Hey WebStorm, don’t search in the node_modules folder!

How annoying is that whatever you search for in a node.js project, WebStorm gives you thousand hits from the node_modules folder?

Calm down, and go to the Project window, right click on the problematic folder, and click Mark Directory As –> Excluded:


The folder won’t disappear from the Project window, but won’t pollute your search results any more.

You can undo this in the same place: Mark Directory As –> Cancel Exclusion



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I asked for a .vs folder and the Visual Studio team gave it to me

You probably noticed, that Visual Studio creates new files in your solution folder whether you like it or not. One of those files is the Solution User Options file with the .suo extension, which contains settings specific to the given developer machine. You can delete it, but it will quickly grow back.


You have to be careful with these per-developer or per-machine setting files, especially because you should not add them to source control. Not a coincidence that *.suo is the first item in the .gitignore file recommended for Visual Studio projects.

Unfortunately .suo is not the only file like that, you can see many of these polluting your project root when you are using different project types. It would be much cleaner if all those files would live in a single folder!

Thankfully it is already solved in Visual Studio 2015, and the IDE puts them into a separate directory which is called .vs similarly to other development environments:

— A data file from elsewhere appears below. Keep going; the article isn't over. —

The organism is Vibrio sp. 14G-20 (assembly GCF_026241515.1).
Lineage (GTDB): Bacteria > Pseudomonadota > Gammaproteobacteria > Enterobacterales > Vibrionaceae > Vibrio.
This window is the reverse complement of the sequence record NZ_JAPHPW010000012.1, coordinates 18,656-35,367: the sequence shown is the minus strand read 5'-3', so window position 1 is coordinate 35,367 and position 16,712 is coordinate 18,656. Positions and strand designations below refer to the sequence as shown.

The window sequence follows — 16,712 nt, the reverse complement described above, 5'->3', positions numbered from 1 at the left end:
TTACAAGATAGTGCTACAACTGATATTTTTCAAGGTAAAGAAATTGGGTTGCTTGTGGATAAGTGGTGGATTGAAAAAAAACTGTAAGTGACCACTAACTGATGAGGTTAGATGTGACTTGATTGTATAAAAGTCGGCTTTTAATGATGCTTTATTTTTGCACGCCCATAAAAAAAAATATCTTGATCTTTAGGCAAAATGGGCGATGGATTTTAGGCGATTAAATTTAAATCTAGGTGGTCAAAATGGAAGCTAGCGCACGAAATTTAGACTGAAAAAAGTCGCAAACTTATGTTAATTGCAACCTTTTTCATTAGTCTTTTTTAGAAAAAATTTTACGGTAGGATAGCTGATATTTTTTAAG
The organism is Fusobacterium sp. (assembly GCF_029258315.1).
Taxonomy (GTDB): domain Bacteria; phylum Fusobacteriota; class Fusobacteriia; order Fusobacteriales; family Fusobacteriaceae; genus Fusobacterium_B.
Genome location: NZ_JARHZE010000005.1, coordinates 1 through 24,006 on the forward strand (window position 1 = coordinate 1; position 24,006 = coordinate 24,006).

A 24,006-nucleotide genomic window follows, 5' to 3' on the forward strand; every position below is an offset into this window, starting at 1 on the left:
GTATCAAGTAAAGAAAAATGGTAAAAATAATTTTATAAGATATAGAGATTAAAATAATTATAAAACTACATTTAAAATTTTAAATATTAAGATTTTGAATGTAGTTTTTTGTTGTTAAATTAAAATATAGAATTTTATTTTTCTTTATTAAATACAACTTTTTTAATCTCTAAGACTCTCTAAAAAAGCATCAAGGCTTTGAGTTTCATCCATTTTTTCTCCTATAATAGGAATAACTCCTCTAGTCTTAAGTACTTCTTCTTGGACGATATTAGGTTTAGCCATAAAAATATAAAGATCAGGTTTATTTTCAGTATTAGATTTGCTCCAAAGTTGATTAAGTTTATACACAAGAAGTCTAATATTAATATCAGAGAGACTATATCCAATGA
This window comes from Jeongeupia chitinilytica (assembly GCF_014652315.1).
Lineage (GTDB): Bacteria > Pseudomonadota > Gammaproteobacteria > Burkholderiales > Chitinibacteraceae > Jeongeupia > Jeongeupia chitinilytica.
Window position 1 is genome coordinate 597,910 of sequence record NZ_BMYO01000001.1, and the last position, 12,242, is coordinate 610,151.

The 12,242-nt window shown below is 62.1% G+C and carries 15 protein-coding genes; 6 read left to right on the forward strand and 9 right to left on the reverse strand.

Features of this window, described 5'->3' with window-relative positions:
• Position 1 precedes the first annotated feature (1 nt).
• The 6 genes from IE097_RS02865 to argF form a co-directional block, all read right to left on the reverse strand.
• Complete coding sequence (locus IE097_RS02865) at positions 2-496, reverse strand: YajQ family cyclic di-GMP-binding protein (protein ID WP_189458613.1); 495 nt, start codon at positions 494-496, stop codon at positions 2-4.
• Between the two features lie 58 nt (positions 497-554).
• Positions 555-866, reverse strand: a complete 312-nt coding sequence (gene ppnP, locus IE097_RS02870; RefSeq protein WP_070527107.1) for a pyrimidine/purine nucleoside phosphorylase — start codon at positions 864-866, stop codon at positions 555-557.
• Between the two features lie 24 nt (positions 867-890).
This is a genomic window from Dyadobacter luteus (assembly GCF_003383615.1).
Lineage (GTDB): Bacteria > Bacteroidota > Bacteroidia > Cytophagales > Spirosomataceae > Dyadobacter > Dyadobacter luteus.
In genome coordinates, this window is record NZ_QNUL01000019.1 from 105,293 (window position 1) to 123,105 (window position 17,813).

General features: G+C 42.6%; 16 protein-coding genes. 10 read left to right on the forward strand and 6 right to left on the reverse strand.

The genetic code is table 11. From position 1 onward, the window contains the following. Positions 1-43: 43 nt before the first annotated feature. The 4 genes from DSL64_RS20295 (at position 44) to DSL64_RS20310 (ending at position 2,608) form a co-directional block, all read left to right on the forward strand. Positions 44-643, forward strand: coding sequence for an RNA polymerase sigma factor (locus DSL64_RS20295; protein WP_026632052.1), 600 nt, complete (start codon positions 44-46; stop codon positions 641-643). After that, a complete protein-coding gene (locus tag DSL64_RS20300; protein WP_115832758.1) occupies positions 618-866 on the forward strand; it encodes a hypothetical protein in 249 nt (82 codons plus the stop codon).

The .vs is a hidden folder so you have to enable the Show hidden files, folders, and drives option in Windows Explorer if you want to peek into it (but why would you?). Currently (Visual Studio 2015 CTP6) the .suo file and the Visual Basic/C# IntelliSense database files are living in this folder and its subfolders, but in the future releases more and more files will be moved here, and hopefully this practice will be followed by add-in developers as well. If you are upgrading an existing solution, the old files will not be deleted automatically, so your settings are not lost if you open the project later with an earlier version of Visual Studio.

The best thing in this feature is that this folder was not invented by the Visual Studio developer team. It is there because I asked for it. I and 2822 other Visual Studio users on the Visual Studio UserVoice page. The IDE team looked at it, thought it through, accepted it and implemented it.

It feels so good, when developers listen to the end-users.


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Updating node.js on Windows

Last week the node.js team released version 0.10.36, which was much anticipated by many of us, as it contains a fix for a debugger and strict mode regression issue.

If you are working on a Windows machine, the easiest was to update your node.js runtime is to download the latest MSI installer, and go through it with next-next-finish. After that you can use the node –v command to verify the version number of your local installation.